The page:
Sanciones de EEUU a la Corte Penal Internacional: reacción colectiva de 67 Estados

El pasado 11 de junio, Estados Unidos anunció oficialmente sanciones contra el personal de la Corte Penal Internacional (CPI) (véase nuestra breve nota al respecto titulada “A propósito de las sanciones anunciadas por Estados Unidos contra el personal de la Corte Penal Internacional (CPI)“).

Este 23 de junio, fueron 67 Estados Partes al Estatuto de Roma (de un total de 123, según el registro oficial de Naciones Unidas), los que difundieron un comunicado conjunto, precedido por el listado de los Estados que lo firman.

El listado antes mencionado permite identificar a Estados Partes al Estatuto de Roma que, por alguna razón, optaron por no apoyar la iniciativa suscribiendo el texto (posiblemente en razón de fuertes presiones diplomáticas ejercidas por Estados Unidos). En el caso de América Latina, no aparecen El Salvador, Guatemala, Honduras, Panamá ni Paraguay. En el caso de los Estados Miembros de la Unión Europea (UE), Hungría y Polonia tampoco consideraron oportuno firmar el comunicado (al igual que Japón en Asia), cuyo texto se lee de la siguiente manera:

Statement in support of the International Criminal Court (ICC) following the release of the US Executive Order of 11 June 2020

endorsed by Andorra, Argentina, Australia, Austria, Bangladesh, Belgium, Belize, Bolivia, Brazil, Bulgaria, Burkina Faso, Canada, Chile, Colombia, Costa Rica, Côte d’Ivoire, Croatia, Cyprus, Czech Republic, Democratic Republic of the Congo, Denmark, Dominican Republic, Ecuador, Estonia, Fiji, Finland, France, Gambia, Germany, Greece, Guyana, Iceland, Ireland, Italy, Latvia, Lesotho, Liechtenstein, Lithuania, Luxembourg, Madagascar, Malta, Mexico, Namibia, Netherlands, New Zealand, Nigeria, Norway, Peru, Portugal, Romania, Saint Vincent and the Grenadines, San Marino, Senegal, Sierra Leone, Slovakia, Slovenia, South Africa, Spain, State of Palestine, Sweden, Switzerland, Trinidad and Tobago, Tunisia, Uganda, United Kingdom, Uruguay and Venezuela.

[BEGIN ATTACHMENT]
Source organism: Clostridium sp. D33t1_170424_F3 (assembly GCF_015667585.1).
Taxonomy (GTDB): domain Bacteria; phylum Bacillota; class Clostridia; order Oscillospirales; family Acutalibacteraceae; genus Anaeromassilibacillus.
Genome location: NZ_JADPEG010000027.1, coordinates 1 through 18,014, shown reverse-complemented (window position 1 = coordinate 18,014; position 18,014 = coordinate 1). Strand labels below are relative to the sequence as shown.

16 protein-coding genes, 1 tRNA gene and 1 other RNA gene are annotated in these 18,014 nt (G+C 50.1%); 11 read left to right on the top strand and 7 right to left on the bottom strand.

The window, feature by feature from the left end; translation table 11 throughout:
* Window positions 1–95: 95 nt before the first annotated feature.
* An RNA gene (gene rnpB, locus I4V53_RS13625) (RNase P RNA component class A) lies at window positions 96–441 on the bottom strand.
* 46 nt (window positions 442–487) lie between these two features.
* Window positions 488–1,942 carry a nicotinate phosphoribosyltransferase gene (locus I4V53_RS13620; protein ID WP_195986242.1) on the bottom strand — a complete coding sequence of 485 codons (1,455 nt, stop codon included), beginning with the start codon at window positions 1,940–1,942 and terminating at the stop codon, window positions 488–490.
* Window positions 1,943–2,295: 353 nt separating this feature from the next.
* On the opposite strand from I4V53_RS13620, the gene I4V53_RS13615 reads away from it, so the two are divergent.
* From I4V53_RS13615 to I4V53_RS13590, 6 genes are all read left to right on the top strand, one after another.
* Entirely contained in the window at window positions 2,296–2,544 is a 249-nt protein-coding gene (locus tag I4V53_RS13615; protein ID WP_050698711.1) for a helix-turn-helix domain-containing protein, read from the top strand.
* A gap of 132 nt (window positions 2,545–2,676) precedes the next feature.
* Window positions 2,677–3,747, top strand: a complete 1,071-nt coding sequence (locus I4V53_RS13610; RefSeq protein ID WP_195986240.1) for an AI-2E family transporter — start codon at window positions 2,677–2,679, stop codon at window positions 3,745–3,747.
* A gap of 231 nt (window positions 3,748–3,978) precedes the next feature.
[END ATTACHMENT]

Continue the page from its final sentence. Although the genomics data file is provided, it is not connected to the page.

23 June 2020

As States Parties to the Rome Statute of the International Criminal Court (ICC), we reconfirm our unwavering support for the Court as an independent and impartial judicial institution. In line with the 11 June press release of the President of the Assembly of States Parties, we reiterate our commitment to uphold and defend the principles and values enshrined in the Rome Statute and to preserve its integrity undeterred by any measures or threats against the Court, its officials and those cooperating with it.

We remain committed to an international rules-based order. The ICC is an integral part of this order and a central institution in the fight against impunity and the pursuit of justice, which are essential components of sustainable peace, security and reconciliation. We will therefore continue to respect our cooperation obligations under the Rome Statute and we call on all States to ensure full cooperation with the Court for it to carry out its important mandate of ensuring justice for the victims of the most serious crimes of international concern.

We recall that the ICC is a court of last resort, which anchors a system of justice for serious international crimes rooted in national courts. National authorities have the primary responsibility to investigate and prosecute Rome Statute crimes. The ICC only steps in when States are unwilling or unable to genuinely carry out national proceedings.

The ICC, as the world’s first and only permanent international criminal court, is an essential component of the multilateral architecture upholding the rule-of-law. It embodies our collective commitment to fight impunity for international crimes. By giving our full support to the ICC and promoting its universal reach, we defend the progress we have made together towards an international rules-based order, of which international justice is an indispensable pillar.

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